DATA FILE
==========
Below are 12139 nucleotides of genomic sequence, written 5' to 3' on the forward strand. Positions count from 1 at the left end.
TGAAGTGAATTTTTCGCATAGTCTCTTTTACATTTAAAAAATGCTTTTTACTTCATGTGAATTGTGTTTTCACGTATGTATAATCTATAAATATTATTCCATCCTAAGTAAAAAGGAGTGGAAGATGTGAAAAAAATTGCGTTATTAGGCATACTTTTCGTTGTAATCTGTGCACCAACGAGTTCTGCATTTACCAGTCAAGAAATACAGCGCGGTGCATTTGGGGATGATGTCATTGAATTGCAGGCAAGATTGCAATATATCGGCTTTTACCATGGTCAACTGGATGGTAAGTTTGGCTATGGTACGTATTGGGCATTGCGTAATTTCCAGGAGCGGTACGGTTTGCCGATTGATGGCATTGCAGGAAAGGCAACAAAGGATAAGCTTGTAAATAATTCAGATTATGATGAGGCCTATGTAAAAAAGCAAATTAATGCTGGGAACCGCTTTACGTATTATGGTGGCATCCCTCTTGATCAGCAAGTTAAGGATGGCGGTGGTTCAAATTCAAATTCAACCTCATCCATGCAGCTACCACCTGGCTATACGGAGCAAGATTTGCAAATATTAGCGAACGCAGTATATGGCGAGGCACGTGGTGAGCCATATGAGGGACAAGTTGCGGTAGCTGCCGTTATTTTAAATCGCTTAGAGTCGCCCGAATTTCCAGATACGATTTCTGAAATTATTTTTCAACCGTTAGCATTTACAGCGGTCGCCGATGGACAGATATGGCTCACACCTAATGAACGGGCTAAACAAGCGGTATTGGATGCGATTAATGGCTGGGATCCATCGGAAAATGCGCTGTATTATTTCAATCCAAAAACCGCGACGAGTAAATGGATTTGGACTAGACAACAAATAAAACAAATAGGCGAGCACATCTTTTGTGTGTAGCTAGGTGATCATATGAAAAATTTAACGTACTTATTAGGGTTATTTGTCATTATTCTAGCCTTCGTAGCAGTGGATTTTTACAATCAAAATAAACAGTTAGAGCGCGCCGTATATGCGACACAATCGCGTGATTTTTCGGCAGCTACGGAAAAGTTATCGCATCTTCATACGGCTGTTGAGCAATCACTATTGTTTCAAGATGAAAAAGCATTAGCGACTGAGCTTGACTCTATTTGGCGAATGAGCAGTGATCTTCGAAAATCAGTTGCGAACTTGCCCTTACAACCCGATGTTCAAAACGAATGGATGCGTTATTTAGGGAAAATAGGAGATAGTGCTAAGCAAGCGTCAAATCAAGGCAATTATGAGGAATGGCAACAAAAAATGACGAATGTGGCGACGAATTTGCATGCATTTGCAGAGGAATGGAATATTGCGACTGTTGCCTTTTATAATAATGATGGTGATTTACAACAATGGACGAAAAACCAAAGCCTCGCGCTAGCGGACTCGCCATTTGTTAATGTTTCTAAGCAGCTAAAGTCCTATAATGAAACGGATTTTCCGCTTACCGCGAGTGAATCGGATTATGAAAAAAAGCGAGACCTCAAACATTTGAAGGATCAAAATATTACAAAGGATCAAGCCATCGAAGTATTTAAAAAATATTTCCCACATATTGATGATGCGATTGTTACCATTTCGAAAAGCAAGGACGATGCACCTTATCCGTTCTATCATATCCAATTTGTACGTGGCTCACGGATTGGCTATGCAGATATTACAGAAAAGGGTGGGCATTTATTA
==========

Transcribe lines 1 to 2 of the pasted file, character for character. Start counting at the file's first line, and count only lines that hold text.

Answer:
Below are 12139 nucleotides of genomic sequence, written 5' to 3' on the forward strand. Positions count from 1 at the left end.
TGAAGTGAATTTTTCGCATAGTCTCTTTTACATTTAAAAAATGCTTTTTACTTCATGTGAATTGTGTTTTCACGTATGTATAATCTATAAATATTATTCCATCCTAAGTAAAAAGGAGTGGAAGATGTGAAAAAAATTGCGTTATTAGGCATACTTTTCGTTGTAATCTGTGCACCAACGAGTTCTGCATTTACCAGTCAAGAAATACAGCGCGGTGCATTTGGGGATGATGTCATTGAATTGCAGGCAAGATTGCAATATATCGGCTTTTACCATGGTCAACTGGATGGTAAGTTTGGCTATGGTACGTATTGGGCATTGCGTAATTTCCAGGAGCGGTACGGTTTGCCGATTGATGGCATTGCAGGAAAGGCAACAAAGGATAAGCTTGTAAATAATTCAGATTATGATGAGGCCTATGTAAAAAAGCAAATTAATGCTGGGAACCGCTTTACGTATTATGGTGGCATCCCTCTTGATCAGCAAGTTAAGGATGGCGGTGGTTCAAATTCAAATTCAACCTCATCCATGCAGCTACCACCTGGCTATACGGAGCAAGATTTGCAAATATTAGCGAACGCAGTATATGGCGAGGCACGTGGTGAGCCATATGAGGGACAAGTTGCGGTAGCTGCCGTTATTTTAAATCGCTTAGAGTCGCCCGAATTTCCAGATACGATTTCTGAAATTATTTTTCAACCGTTAGCATTTACAGCGGTCGCCGATGGACAGATATGGCTCACACCTAATGAACGGGCTAAACAAGCGGTATTGGATGCGATTAATGGCTGGGATCCATCGGAAAATGCGCTGTATTATTTCAATCCAAAAACCGCGACGAGTAAATGGATTTGGACTAGACAACAAATAAAACAAATAGGCGAGCACATCTTTTGTGTGTAGCTAGGTGATCATATGAAAAATTTAACGTACTTATTAGGGTTATTTGTCATTATTCTAGCCTTCGTAGCAGTGGATTTTTACAATCAAAATAAACAGTTAGAGCGCGCCGTATATGCGACACAATCGCGTGATTTTTCGGCAGCTACGGAAAAGTTATCGCATCTTCATACGGCTGTTGAGCAATCACTATTGTTTCAAGATGAAAAAGCATTAGCGACTGAGCTTGACTCTATTTGGCGAATGAGCAGTGATCTTCGAAAATCAGTTGCGAACTTGCCCTTACAACCCGATGTTCAAAACGAATGGATGCGTTATTTAGGGAAAATAGGAGATAGTGCTAAGCAAGCGTCAAATCAAGGCAATTATGAGGAATGGCAACAAAAAATGACGAATGTGGCGACGAATTTGCATGCATTTGCAGAGGAATGGAATATTGCGACTGTTGCCTTTTATAATAATGATGGTGATTTACAACAATGGACGAAAAACCAAAGCCTCGCGCTAGCGGACTCGCCATTTGTTAATGTTTCTAAGCAGCTAAAGTCCTATAATGAAACGGATTTTCCGCTTACCGCGAGTGAATCGGATTATGAAAAAAAGCGAGACCTCAAACATTTGAAGGATCAAAATATTACAAAGGATCAAGCCATCGAAGTATTTAAAAAATATTTCCCACATATTGATGATGCGATTGTTACCATTTCGAAAAGCAAGGACGATGCACCTTATCCGTTCTATCATATCCAATTTGTACGTGGCTCACGGATTGGCTATGCAGATATTACAGAAAAGGGTGGGCATTTATTA